Newspaper Page Text
THE WASHINGTON TIMES. MONDAY, MARCH 19. 1917.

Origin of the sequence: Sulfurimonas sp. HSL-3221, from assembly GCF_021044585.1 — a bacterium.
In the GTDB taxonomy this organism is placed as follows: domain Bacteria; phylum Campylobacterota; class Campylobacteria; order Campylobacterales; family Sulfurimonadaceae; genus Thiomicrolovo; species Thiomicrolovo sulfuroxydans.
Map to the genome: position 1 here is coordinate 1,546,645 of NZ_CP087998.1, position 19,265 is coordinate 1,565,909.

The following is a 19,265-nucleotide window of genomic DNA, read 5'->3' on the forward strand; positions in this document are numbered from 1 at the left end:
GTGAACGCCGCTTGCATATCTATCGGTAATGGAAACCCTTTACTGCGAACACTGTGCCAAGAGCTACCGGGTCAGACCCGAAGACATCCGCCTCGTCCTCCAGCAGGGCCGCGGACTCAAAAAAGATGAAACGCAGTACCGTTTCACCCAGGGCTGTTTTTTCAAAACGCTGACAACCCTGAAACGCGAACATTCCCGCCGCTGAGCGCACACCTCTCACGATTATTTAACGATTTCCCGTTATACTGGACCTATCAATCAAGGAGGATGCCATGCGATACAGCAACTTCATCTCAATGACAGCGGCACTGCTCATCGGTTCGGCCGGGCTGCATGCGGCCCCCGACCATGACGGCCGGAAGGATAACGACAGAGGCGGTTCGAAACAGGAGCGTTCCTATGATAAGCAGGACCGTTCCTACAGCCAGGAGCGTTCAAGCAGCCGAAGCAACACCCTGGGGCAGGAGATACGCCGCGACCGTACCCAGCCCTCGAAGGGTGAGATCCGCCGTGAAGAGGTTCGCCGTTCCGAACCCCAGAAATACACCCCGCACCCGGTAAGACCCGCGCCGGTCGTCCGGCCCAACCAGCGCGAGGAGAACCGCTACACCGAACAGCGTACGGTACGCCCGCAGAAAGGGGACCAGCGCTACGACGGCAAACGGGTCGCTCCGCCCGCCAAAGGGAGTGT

SAYEA DA TICKETS FOR STRIKER'S KEED Strike Breaker Reveals His Co operation in Support of Union Man's F-mily. SAYS HE'S A "GONNA-MAN" Declares He's Regular Army Veteran and S- qd With Guard on' Border. "Tou betta your life I'm a gonna raan. I serva one enllstament In da American army and den I go to da border wit da national guard lasta sommer." This vu the admission of strike breaking conductor Number 788 on the Jit. Pleasant-Thirteenth and D line yesterday. "Sure I'm , a gonna-man, and my bruddas, dey both gonna-men, too. One of dem, he's )n da nary on da Jlleslp da other, he's In Brooklyn navy yard on shore duty. Sly fader he wi a gonna-man In Italia before he comma to dlsa country." Conversation with the conductor was interrupted at Union Station by a neat looking chap who swung aboard the car to inquire how many tickets he could purchase for a quar ter. "I'm verra sorry," replied the son of Italy. "I'm savin' all da paste boarus for a conductor who's on da strike. Me got no work now and needs da mon. I save dem all for him and he gets rid of dem. Dat takes them offa my hands and gives him mon for bisa wife and'leetle kid." "Wanted Bargain Rates. The young chap persisted, explain ing that he had J3, collected among clerks at the Geological Survey bu reau, and they wished to take advan tage of bargain rates In tickets. His efforts, were useless and while the conductor displayed a handful of tick ets, rromlsing to sell them to the Gov ernment clerk the next day If his friend did not want them, the young chap dropped off the car and waited for the next one. "Sure I'm a gonna-man," the con ductor repeated, evidently anxious to emphasize what he thought was a good Joke. In response to inquiries he reluctantly gave his name. "Giovapl Delamico lsa my name. I wasa born In New York and llva with my uncle two year In Avloiila, near Venice, "Italy. But I'm naturalized ceetzen anda belong to da twenty two New York national guarda." Giovanl turned the conversation back to a discussion of the street car situation. So Steela Keed's Milk. "Whadda you think desa motorman; dejr gotta Jobs and dey wonta work. Dey run da company Ilka dey owna da stock. I don'ta blame dem If dey tlok dey get mora mon, but gee, ttey oughta be glad for us. We ain't tak ln' dere Jobs to starve dere children. Whadda you tink of da signs da wom en carried downtown about takln' milk from dere babies? Do you tink wed steala da keed's milk? Nah, a lot of us we gotta leetle keeds; but soma body had to runa da cars. Da regular motormen and conductorsdey getting so dey like us. Dey talk to us when dey see us, because dey know we help dem to winna.da strike. When we getta finish da company.no want no more strike." An old colored woman, breathing like a mountain locomotive, got on the car with a bag of wash. "Mlsto conductor," protested the old mammy, "dat other man took me way out o" my way. He took me eight blocks out of my way and hand me this transfer to get back on. I cer tainly am gonah protest to de officials of the company." "I'ma verra sorry," replied Glovanl. leaning against the rear door. "I'll report da other man to da company myself." He took the transfer, made some very pretentious notes on the back of It In pencil and as soon as -the -old woman looked the other way dropped the transfer off the back platform of the car. "Dat ain't wortha nottin," was his parting remark to the reporter. CHINA BIG MEDICINE FIELD Commerce Bureau Directs Attention of Proprietary Maker to Jhance. China will soon be the greatest mar ket In the world for proprietary medl rlnes. according to a bulletin Issued by the Bureau of Foreign and Do mestic Commerce today. The bulletin is designed to call the attention of American manufacturers to the advan tage of getting a good foothold In this market "Hygiene Ik practically unknown among the Chinese," the report states, "and the sickness and suffering to which the mattes are subject on ac count of the lack of efficient native remedies or treatment is probably greater than In any other country. This is especially true of all varieties -( skin diseases, against which no na tive salves or blood tonics seem ef fective." Ten years ago the proprietary medi cine trade in China was hardly worth mentioning, although foreigners had been laboring for twenty years or more to develop It. but Immense strides hav been made since then and ample profit have been realized. The trade, however, is still In its Infancy. GARMENT WORKERS HELP. Twenty members of Local No. 11, Vnit-d Garment Workers, have contrib uted 10 to the striking street car men's relief fund. Secretary James of the Central Labor Union was notified today. Adopting resolutions e,iterday express ing sympathy for the strikers and pledging support the local sent a rep. resentatlve to the strikers' mass meet ing to make the donation and offer of assistance. MASS MEETING ON STRIKE, A mass i..eetipg will be held In Pythian Temple tomorrow, night to discuss the public's Interests In the street car strike situation. Speakers will Include Jooseph Folk, Frank Mor rison, R. Martln'Winiam and Herbert J Browne. The District Commission ers have beer Invited. AID STRIKERS' FUND Navy Yard Machinists Give $425 tp Help Car Men. Donating more than four hundred dollars to the relief fund of strik ing street car men, the Columbia machinists' lodge, at the navy yard, is leading the list of those who Have made financial contributions to help the unionists win the .strike. The machinists met yesterday after noon. In Naval Lodge Hall, Third street - and Pennsylvania avenue. southeast. President W. W. Keeler proposed that the' machinists give sub stantial support to the cause, arfd the sum of $425 in cash subscriptions and pledges was contributed. It was said that. In all probability this amount would 'be forthcoming at every meeting of the machinists until the strike is ended. They meet In Naval Lodge Hall every Sunday afternoon. BREAKERSPEEDS CAR THROUGH MOB Detaches Controller at Police man's Order and Crowd.Ex pects an Attack. When Jack Maus, a strike breaking motorman, reached for his car con troller yesterday afternoon while talking to Patrolman John O'Connell, he precipitated a riot and It was necessary to xush the car through the crowd to save Maus from injury. In Police Court today Maus was on trial, charged with disorderly con duct. He said his car was stopped at Massachusetts avenue and North Capl street in, obedience to a signal by O'Connell. A crowd hooted and Jeer ed the "scab motorman." Policeman O'Connell boarded the car and Maus, in obedience to orders he said detached the controller. The crowd, believing he Intended to at tack the policeman, shouted "lynch he said, detached the controller. The prepared to rush the car and the him" and "drag him off.'' The mob full speed. Maus appeared In the cou at the instance of O'Connell. His attorney, Michael J. Colbert, es tablished that Maus had used no pro fane Ian-uage. The carge was dismissed. STRIKE CASES TOMORROW Six Striking Motormen "Released on Sureties. A preliminary hearing of the cases of the six striking motormen charged with hindering operations or street Cars will be held in Police Court to morrow, when all the defendants are expected to plead not guilty. The men have been released after being held several days In default of a bond of $2,000 each. Relatives and friends stood as sureties. It Is charged that the strikers drop ped articles such as railway spikes down the car slots. George Wllbert, president of the Amalgamated Association, expressed dissatisfaction with the amount of the bond required of the strikers. "When strike breakers- Insult women on tne cars," said he, "the best attorneys that the Washington Rail way arid" Electric Company can pro vide go to their defense and they are released with a small cash One." FREE BUS FOR BUREAU GIRLS Plate Printers Provide Conveyance To Aid Strikers. Women and girls working In the Bureau of Engraving and Printing who live l'n Brdokland 'ride to and from work daily in a "Jitney" bus pro vided free by the Plate Printers' Union, according to Newton A. Jamrs, ccrcmr oi me central iaoor Union, todav. Mr. James safd the plate printers! re ported to the central body they had es tablished this effective plan of-bsy- cuiung: me lines or tne Washington Railway and Electric Company during the strike. The bus will be furnished free to" the -Bureau workers as long as the strike lasts. It was stated. For several days many of the girls who live in Bjookland walked to work. "BREAKER" RETURNS PURSE Takoma Park Woman Convinced of "Imported" Conductor's Honesty. At least one person who does not believe that all strike breakers are "as black as they are painted" Is Mrs. J. W. McDonald, of Takoma Park. Mrs. McDonald was a pasenger on one of the 4arH manned by an "Im ported" crew, and lost her pocket book, containing 22 in cash, a dla mond ring, and other valuables. She reported the Iosato the offices if the Washington Railway and Electric Company with some misgivings. She was overjoyed to recover the purse and its contents. Officials said that a conductor had found the pocketbook and had turned It over to the company POLICE TAKE TO COFFEE Those on Strike Duty Resort to Cold Wave Stimulant) Note the latest development In the street car strike: The Washington police have gone on the coffee wagon. With the coming of the cold wave on Saturday night, bluecoata who had been doing long tricks of strike duty began to drawu pon the department's coffee fund to keep them warm while they guarded the company's tracks and barns at night. The men of all the precincts have begun a second strenuous week as a result of the strike, spending nearly all their time on reserve In the sta tion houses. CASTOR I A For Infants and Children In Use For Over 30 Year Always bears the ffgnsmre of WIYES OF STRIKERS APPEAL TO NEWMAN Ask District Commissioner to Deport or Cause Arrest of . "Breakers." "We are confident that the Commis sioners are doing everything In their power to bring aboutra settlement of the street railway strike. We con sider that our visit was in every way successful." This was the statement of Mrs. T. R, McDaniell, following a conference today with Oliver P. New man, president of the Board of Dis trict Commissioners. Headed by Mrs. McDaniell and Mrs. George A. Wllburt, a delegation of wives of the striking employes of the Washington Railway and Electric Company called on the. Commissioner at his office in the District building at 10 o'clock today. The conference lasted three-quarters of an hour. Commissioners Browalow and Kutz were not present. Mr. Newman told in detail of the efforts of the Commissioners to bring about arbitration and of the refusal of the officials and directors of the railway company to accept them or other disinterested parties as media tors. Newman Tells of Parley. Request was made by the women that the strike breakers be deported. The Commissioner explained that the board was without authority to take such action. At the close of the conference the following statement was Issued by .Mr. Newman: "The wives of ten former employes of the Washington Railway and Elec tric Company, now on strike, called on me this morning, by appointment, and presented a number of requests and suggestions for the Commissioners to consider I connection with the street car strike. "They appealed to the Commission' era to settle the strjkt by mediation. They also suggested 'that the Cora' mlssloners take over and operate the lines of the Washington Railway and Electric Company, they they deport the strlkr breakers, and that they prosecute the strike breakers for stealing fares, running past fire stops and other alleged violations of law. "I told the wives. In detail, of the efforts the Commissioners have made to settle the strike by mediation, which efforts have failed because of the .refusal of the company to medl ate. I assured them that the Commis sioners would maintain strict Impar tlallty In the present situation, and if at any time It were possible to bring about settlement of the contro versy through their efforts, they would do everything In their power. "1 explained to the wives also! that the Commissioners are entirely without authority to deport strike breakers." Editress Calls. , Charges that tlrtre have been fre quent "knocking down" of fares and violations of the regulations requir ing cars to stop before crossing Inter secting lines and at fire stops were brought to the attention of Commis sioner Newman. The attitude of the board with respect to this. It Is un derstood. Is that the arrest and prose cution of Individuals on such charges would have little or no effect upon the general settlement of the ques tions at Issue. In attendance at the conference with the Commissioner were Mrs. Wllburt, Mrs. McDaniell, Mrs. Milton T. Slater, Mrs. Garth Calderhead, sirs. R. R. Pote. Mrs. R. L. Tlppett, Mrs. George R. Ludlam, Mrs. B. C. Bell and Mrs. J. G. Turner. Miss Dorothy D. Frooks. president and dltor -of the Public Service Record, of Oyster Bay, N. Y escorted by George A. "Wllburt, arrived while the conference was in progress Miss Frooks said she was Interested In the strike situation, and after a few minutes left, saying she Intended to call on President Clarence P. King, president of the railway company. After calling on Mr. King. Miss Frooks returned to the office of Com missioner Newman with the Informa tion that she was authorized by Mr. King to say that the employes on strike would be reinstated providing they signed the Individual contract. Miss Frooks also conferred with George A. Wllburt. president of the strikers' union. He assured her that the strikers would be thankful for any aid she might lend toward set tling the strike. "TYPOS" TO AID CAR MEN Financial Campaign To Be Waged by Columbia Union. With the promise of subscriptions amounting to several hundred dol lars, Columbia Typographical Union today began plans financially to sup port the striking street car men. The union will start a campaign this week to supplement the strikers' fund. At a meeting yesterday resolu tions condemning the action of the Washington Railway and Electric Company In refusing to deal with the car men's union were passed unani mously. The resolutions recited that traffic has become demoralized, public safety endangered and honest workingmen supplanted by a band of "question able strike breakers." The union has more than 1.800 members. "We are staying off the cars of the Washington Ilalluay and Electric Company, and we plan to do so until the strike Is ended," said George Sel bold, secretary of the Columbia union. CREAM FOR CATARRH OPENS UP NOSTRILS Tells How To Get QulckEelief fromHead-Colds.lt'iSplendidt In one minute your clogged nostrils will open, the air passages of your head will clear, and you can breathe freely. No more hawking, snuffling, blowing, headache, dryness. No struggling; for breath at night: your cold or catarrh will be gone. Get a small bottle of Ely's Cream Balm from your druggist now. ApplyH a mue or tnis rragrant, antiseptic, healing cream In your nostrils. It pen etrates through every air passage of the head, soothes the inflame nr swoolen mucous membrane and relief comes Instantly.. it's just one. Don't stay tuffed-up with a cold or nastv catarrh. Rtir fomes so quickly. Advt. CONCERT TODAY AT TUB -MARINE BARRACKS. AT Jdt P. M., BT TUB U. 8. MARINE BAND ORCHESTRA. WILLIAM IL SANTELMANN. Leader. March. "Under Freedom's Flsg"..Bllood Overture, "Crown Diamonds" Autw r "Serenade d'Amour" " gj00 Intermezzo. "SIztHetts" ...Von Blon Scenes from 'The LUsc Domlno".CUYllller Meditation from "Thais" Massenet Waltz. ''Heart and Hand" Sanford Music da ballet "Fanzt" Gounod (a) Tempo U Valie. (b) Adaxlo. (c) Allegretto, (d) Finals, Moderate Maestoso. .. . Marino's hymn, "The Halls of Montezuma." HYATTSYILLEFOLK SHUNW.R.&E.CARS Only One-Eighth of Regular Patrons Use Line Since Strike Was Called. HTATTSVILE; Md., March 19. Fig ures gathered today, after a careful research, show that scarcely more than one-eight of the regular patrons of the Washington Railway and Elec tric Company of this town have used the cars of the pompany since the strike was called. G. B. M. Arnold, local agent of the Baltimore and Ohio, said that during the week Just ended the daily sale of tickets to Washington over that rail road has averaged 300 above normal. Dr. S. William Ford, ticket agent for the City and Suburban line, said sales of commutation books to Hyattsvllle residents amount to 400 each month. This shows that, although the street cars manned by strike breakers are carrying a large number, practically three-fourths of the regular patrons of the line here are using the Balti more and Ohio. It Is safe to say that one-half of the remaining fourth are using the vari ous automobile lines running to Wash ington. This leaves about one-eighth of the regular patrons using their' monthly tickets. MONEY LAUNDRY CLOSES Pressure of Work Stops Washing of Currency and Bank Notes. Uncle ' 'Sam's money laundry is closed down. United States currency and bank notes are no longer being made fresh and crisp by aiilce bath and pressing. Pressure of work In the redemption division of the Treasury has been so heavy for months that It was neces sary to close down the money laundry to put all available hands to work at the sorting and counting of old bills turned In for redemption. This news will no doubt give Joy to plate printers at the Bureau of En graving and Printing, who have con sistently opposed money washing. The machines will be started again, however, as soon as it is possible to spare operators, but this probably will not be for several weeks,. In the meantime, packages of notes received from the banks for washing are being sent back. DR. ONG LECTURES Tells Carbery Association of Medi cal Supervision In Schools. Advocating closer medical supervi sion of school children and describ ing the effects of common ailments upon later life. Dr. Harry A. Ong, medical Inspector In charge of the seventh division of public schools, told members of the Carbery Parent Teacher Association at a recent meet ing of the endeavor of the medical department. Officers of the association were elected as follows: President, Mrs. Henry Kriock; vice president. Mrs. Busey: secretary, Mrs. George E. Smith; treasurer, Mrs. Charles Rice. Mrs. Samuel Burleigh Milton sang several songs, accompanying herself on the ukalele and also on the piano. Tea was served. COAL TARIFF REDUCED . Action by C. &.. O. and Washington Southern Announced. The Interstate Commerce Commis sion today formally announced the withdrawal by the Chesapeake and Ohio and the Washington Southern railroads of the increased tariffs on coal from the New River fields to Washington. This is In line with the announce ment previously made by the trans portation committees of tbc Hoard of Trade and'the Chamber of Comiorrce that the Justice of their fight against the proposed Increase of 24 cents a ton on coal had been realized by the companies. The nrolfietants were fnlri hv t. carriers tlra no further efforts would be made to substitute for the through rate of S1.05 a ton a combination rate of Jl.b'J a ton on coal. DECLARATION OF PATRIOTISM. A declaration of patriotism I tn be circulated throughout the city within the neTt few das by the Le gion of lAjyal Women. This organl zatlon expects the co-operation of the Women s Iteiier corps, the ladles of the G. A. R., the Daughters of Vet erans and the Women's Auxiliary of Spanish War Veterans In getting the declaration slgnea ny patriotic Wash- Ingtonians. NERVOUS PERIOD ICAL HEADACHES This trouble commonly called "tick headache," U said to be due to the reten tion of urea in the system. Often It Is tated tbat a poor condition of the blood ! a cauze of these headaches, or tbat It U a nervous condition; and In certain cases, no doubt this Is true. Where treatment ! demanded. It ! more for the pain than anything elze, and Dr. A. F. Sobellzchmldt of Louis ville, has found antl-kamnla tablet! to give prompt and satisfactory relief. "Rett should be Insisted upon," be says. "and the patient should go to bed, darken tbe room, and all the attendants and family should be as quiet as possible. An pmetio will some times shorten the attack. The bowels should be kept open and a hot bath and a thorough rub-down with a coarse towel, often give grateful relief. Two antl-kamnla tablets when the first signs appear, will usually prevent tbe attack. During an attack, one tablet every hour or two will shorten the attack and relieve tbe usual nausea, and vomiting." These tablets may be ob tained at all druggists. Ask for A-K Tablets. Also unexcelled for nervous headaches, neuralgia and all palm, CENTRALMONISTS BACK DP STRIKERS Labor Organization at Mass Meeting Demands Deporta tion of Breakers.. Striking employes of the Washing' ton Railway and Electric Company began today the second week of the strike with the unqualified support of Central Labor Union members. The central body adopted resolutions at a mass meeting yesterday declaring a boycott against the company and pledging moral and financial aid for the strikers. ' The mass meeting, which followed a parade of about 3,000 men and wo men, was held in the National Rifles Armory, which was filled to capacity. Hugh Dlgney, president of the Cen tral Labor Union, presided. Presents Strikers' Case. George A. Wilburt, presldent'of the car men's union, declared the indi vidual agreement tendered by the company was Va mass of meaningless words," and would, if accepted, rob the men of their constitutional rights. Other speakers were Samuel .De- Ned rey, editor of the Federal Citizen: James Feeney, Bookbinders' Union: Frank Morrison, secretary of the American Federation of Labor: Rev. John R. Esalas, Gorsuch Methodist Episcopal Church: William McK. Clayton, president of the Brightwood Citizens' Association: Frank L, Kidd, Col. Robert E. Mattlngly, of the Dis trict bar, and International ExecutlVe Edward McMorrow. Resolutions adopted read: "Whereas we, the Central Labor Union, composed of seventy local or ganizations, comprising In member ship 60,000 organized workers. In mass meeting assembled, respectfully request the Commissioners of the Dis trict of Columbia to compel the Washington Railway and Electric Company to carry out the mandates of Its franchise with the District of Columbia in operating the cars to accommodate the public; and. be it further "Resolved, That the undesirable cit izens who, as the public press and Police Court records show, are guilty of crimes and misdemeanors, ranging from the theft of a street car ticket to an attempt to attack our women, are now operating- the cars, be de ported from the District of Columbia In the Interest of public welfare; and be It further "Resolved, That organized labor does hereby declare that It will not patronize the Washington Railway and Electric Company under the pres ent conditions, and will support to a man the Amalgamated Association of Street and Railway Employes In this, their fight for Justice, both morally and financially: and be It further "Resolved, That we appeal to the general public for their hearty sup port and request that their patronage be not given to this company at this time." MACFARLAND TO MAKE PLEA Ex-Commlssloner to Address Booker T. Washington Fund Mestlng. Arrangements have been completed for a mass meeting to be attended by Major Raymond W. Pullman, Su perintendent of Police; Former Com missioner H. B. F. Macfarland, Simon Wolf and other representative Wash ingtonlans in the John Wesley A. M. E. Church tomorrow night to raise funds for the Booker T. Washington endowment fund. Dr. It- R. Moton, head of Tuskegee College, and Kmmett J. hcott. secre tary, will address the meeting. An appeal for the endowment fund will be made by Mr. Macfarland. Secretary Scott yesterday attended the final business session of the DIs trlct committee In charge at the home of R. W. Thompson, 1223 S street northwest. There will be folk songs and "spirituals," of which Washington was especially fond, by glee clubs of How ard University and Dunbar High School. PLAN. RED CR)SS FETE Secretary Baker and Colonel Harts Discuss Building Dedication. Plans to dedicate the American Red Cross building are being arranged at conferences between Secretary of War Ilaker and Col. W. W. ITarts. en gineer officer In charge of public buildings and grounds. The dedication probably will be held In May. The white marble build lng south of the Corcoran Art Gal lery. which was built by the Govern ment as a memorial to women of the civil war Is now occupied as head quarters by the Red Cross. This build ing will be dedicated formally to the use of the Red Cros. MOTOR BUCKB0ARD STOLEN. Police detectives are hunting for a "motorized btickboard." It was stolen from James Drane. Jr.. who had It In the basement of the Wyoming apart ment house It was valued at t'S, he reported to the police. HELPFUL HAIR HINTS Worthy the Attention of Everyone Who Would Avoid Dandruff, Itching Scalp, Gray Hairs and Baldness. If your hair Is getting thin and you are troubled with dandruff or Itching scalp, get 50 cents' worth of Parisian Sage from your druggist. This helps to prevent baldness and Cray n ess and keeps the scalp clean. A lady visltlnir friends says, "Pa risian Sage Is the best hair treatment I ever used. It keejis the scalp free of dandruff, prevents hair falling and stops Itching scalp." Mll.fnt. .V..I..M ... h .1 , ....! fl..1 Parisian Sage into my scalp," says aj woman whose luxurious, soft andl flurrv hair is greatly admired. This keeps the hair from falling out and makes It easy to dress attractively. Beautiful, soft, iclossy. healthy hair for those who use Parisian Sage. You can get a bottle of this Inexpensive delicately L'erfumed and non-grea'sy hair Invlgorator from O'Oonnell's Druir Stores, and druggists every where, with guarantee of satisfac tion or nionev refunded Advt. NORRIS; "WILLFUL," Senator Urges That Nebraska Legislature Enact Law Per mitting Referendum. Declaring he prefers to be a private citizen to being "a rubber stamp even for the President." Senator Nor rls of Nebraska, one of the men re cently attacked by the President for the filibuster aralnst the armed neu trallty bill, has written a letter to Governor Neville of Nebraska, waiv ing his rights as a Senator, and ask Ing that the Nebraska legislature pass a law under which an election may he held to decide whether he is to Je recalled. Senator Norrls" points out he has been called a "traitor." and he wants the people of Nebraska to give their verdict. If they disapprove his course, he 'will step down and out. Old line Senators remaining In Washington were affected by the Nor- rls letter with very much tne same sort Of thrill they had when It was first suggested they be elected by Donular vote, and not by legislatures. Norrls' action constitutes 'a flrst- tlme-ln-hlstory event. Senators-who hold tenaciously id precedent and an cient usage and most of, them do- declared It sets a bad precedent, al though none would discuss the action Dubllclr. Senator Norrls declined to enter In to any discussion of his letter to GOV' ernor Neville. He Indicated, however. that within a. few days he expects to go to Nebraska, and undoubtedly would accept some of nurrieroua Invi tations to discuss the filibuster be fore Nebraska audiences. He" has re- relved urrent Invitations to speak in many large cities, and it is possjble he will speak in four or live oi me larger cities of the central West on the way to Nebraska. PRE8BYTERIAN8 MEET. The Presbyterian Ministers' Asso ciation of Washington met at the New Yorlr. Avenue Presbyterian Church this morning. A paper was read by Rev. J. H. Dunham, of Western Pres byterian Church, and addresses were made by the Rev. H. H. Ranck, and F. Fnrtn Claims Since Taking Plant Juice She is Feeling Like a New Woman. "What makes a beautiful woman?" was the question recently propounded to The Plant Juice Man. who has his headquarters at The People's 'Dnw Store, coroner of 7th and "E" Street N. W. "Health." was the laconic re ply. Health certainly means all In : -.. .; r r 'sr-? ?2Sr'''3a t SIRS. CATHERINE DONOVAN. all to women beauty, success and happiness everything. ' The differ ence between an unhealthy woman and her healthy sister is easily dis cernible. The one fs anaemic pale. white-lipped, thin-cheeked, with dull eyes, a drooping figure and lack luster hair. The other Is a Joy to all beholders; full-figured, rosy-cheeked, with bright eyes and skin like satin. Her lips are ruddy, her movements graceful, and she Is full of life and spirits. Plant Juice has done more to re store the strength and health to Washinlsn women than any other preparation ever placed on the mark et, and the thousands of beautiful women one sees dally on the streets of Washington, have but one asrent to thank for their beauty health. That this contention Is backed up by facts. It is only necessary to rea! the testimonials of well-known ladles who have be-ii restored to health bv Plant Juice. One of the most recent Is that of Mrs. Catherine Donovan, of No. 1644 Hobart Street. N. W., a popular lady of this city, who has hosts of friends and acquaintances. She stated: "I have suffered for several years with stomach and bladder trouble. Mr food fermented and caused Jras to form In my stomach, and I suffered great pain after eating. I had head aches, dizzy spells, and was so nerv ous that I could not sleep at night: my liver and kidneys were also af fected, and I was badly constipated In fact my entire system was In a badly run down condition. I had heard so much about the cures that your Plant Juice was maklnir in our cltv that I finally decided to try It. I have only taken It for a short time and Can truthfully say that the result has been slmplv marvelous. I feel like a new woman and am glad to give- this public endorsement for I'lant juice. ftu. DANCING PROF. WYNDHAM "i" Ct th Bt. Frt. L.. c: all dances tauzht Ever body's Golzuc To ' Toddle llr. aiitf siis. Hartley, directors of iu(l ao uu-to-tbe-oiluuu danclns. Studio. 113 lis t. N W. Phone North ZIU. Etab. mg. MlbS CLEMENTS unrfern dances tauzht. Prlvats or ciXm i I nr" ' B st. K g. Ph. Lino, nc MILLER'S Bclaico Theater. Phone Wain StSf 1I1I.it Dinr'i MISS CHAPPELEAR, Class Tuesday Ertnlnn. IC Q ST. N. W. PHONE NORTH BH. PKlVAit. ,Bmro m ArnJlls flimT. CLOVER'S. IU Snd. CUuti Tun.. frL Drum Prlr lessons any hr.. Me: Utrst mthods. Bsllroora for rent. K Ph W. ua. Mrs. Cobb & Mr. Mack"?. tUS Lsuaona In day ep vonlnc POPULAR CAPITAL LADYS STATEMENT jLllzHzBi'ISzlsssssssssssssssssssl ssHHslBslliimsslllllB V zlSzlzlW'SzlMHSIaBzlSzl ''saBBBBBBBBBBBBJhSBJBJBSSSSjBSSSSSSSSBI "szlzlzlzlzEHzllziszlSzl 'ZSZSZSZSPzrZSIBMPZSZSBZSBZSBZfl SSSSSSSK$t?,SjSSSSSSaSSfSSSjSS szVszVv tKV ilzVszVszVH ' Jk'-'Vv. "HPB , wt" - 'SsissH WKWT l4IBssssssssssssssH aisi' "i? sy1szssssssssssssssssssB slsssssf??Wf v lr1aalszllsssssssssssssssssH ''.SK'! "" sapssssH 'wttWhv A a aesl Distinction ' in Bedroom Furniture Furniture for the bed room which by its artistic fitness of design will bring comfort and luxury to the home is here pre sented in great profusion. From the simple golden oak and white enamel pieces to superb Period Suites in choice woods you'll find we have pro vided' for every scheme k of bedroom furnishing.. Furniture of Character Furniture of Quality . Furniture of Originality Thrift Cl'ab Cheeks With Cash Purchases. Hecht & Co. Seventh St Near F AMUSEMENTS N ATIONA L To?noni at t THE OSD" AND ONLY ' ZIEGFELD FOLLIES Gallery. 75c. 10c Mat.. 'orcbestW. K: Bal cony. C 1LM. l; Gallery. SOc Telephone orders suspended. Next Week SEATS THURSDAY KLAW Jt ERLANGER. PreMat LCTICIs? INACOMcDY ELsJlsW By ROBERT FOOTNER FERfiDSOK Shirley Kays E LMENDORF TBURSOATI GARDEN AT 4:30 I OF ALLAH March , Ucxlco. Seats ssUlng, Se, 'He, Tic and n.00. Last Concert This Sei IPHILABELPH.A I ORCHESTRA Toiorrow 4:3r LEOPOLD STOKOWSKI. Conductor. Entire Rsuwlan Program. Tickets, S30, SiOO, SIJSO, S1.00. 7Se. Office of T. Arthur Smith. 1304 G St. National Theater) s - ff Tuesday. Hare S7J Wft.HzIWII 4i30. Seats now on sutd male at Mrs. Oeene'sV V iCfsI concert bureau In) nlICICI Droop's. 13th CJ Quartette. DCI lCfn TONIGHT AT B.20 DELAdvlK 50o TO 32.00 MAT. WEJX. 3l20 Ilest Seats, S1.00 NAZIMOVA la a New Ami "'Ct-PTION an Play HOALS" t By AU1CTL AUASH. DOLLAR MAT. WEP.-REO. MAT, SAT. Masonic Auditorium. 'Wed. Aft, Mar. XX, 430. FREDERICK PALMER The Accredited American Correspondent, Will explain the - BATTLE OF THE SOKJIK " With the aid of French and British OFFICIAL MOTION PICTURES A vlrld portrayal." Boston Herald. Thrills the imagination. Chicago Eras ing' Post. "Most thrlUlng war pictures shown." Bal timore News. Tickets. II SO. tl. SOc. T. Arthur Smith. 1301 O. B. F. KEITH S a day MaU- SScl Eves, SSe to SI. MAPD LAMBERT A ERNEST BALL In Their New Offering. "Pes; o My Heart ELSA RYAN A CO, In "PEG FOR SHORT" CHAS. "CHIC" SALE. JAS. J. MOR TON'. Eljsht Other Fun Features. Next Jlelntvre Jt steam. Jtr. Toaigbt at 8:15 HtcsM Ttaorrsw 1:15 Beat Seats. 25e i THE FOPULAR POLI PLAYERS In Broadhurst's Latest X. T Success. RICH MAN, POOR MAN Next Week "In Old Kentucky." LOEWS COLUMBIA Continuous. Morn.. Aft.. 10. IS Cents. 10 JO A. M. to 11 P M Nights. 10. 15, a Cents. NOW- PLAYING PAULINE FREDERICK in "SAPHO" Grand Pipe Organ. Symphony Orchestra. GJOTTYS SAM HOWE'S BIO SHOW All-star Cast Presenting -A WIFE IN EVERY POUT" NEXT WEEK "SOME SHOW" WE TEACH YON TO SKATE Central Colls. um. Over Center MarksL rth and Pa. - I SESSIONS DAILT. Man. Wed. FrL Nlahta. ladles Free. TIMES WANT ADS BRING RESULTS $&m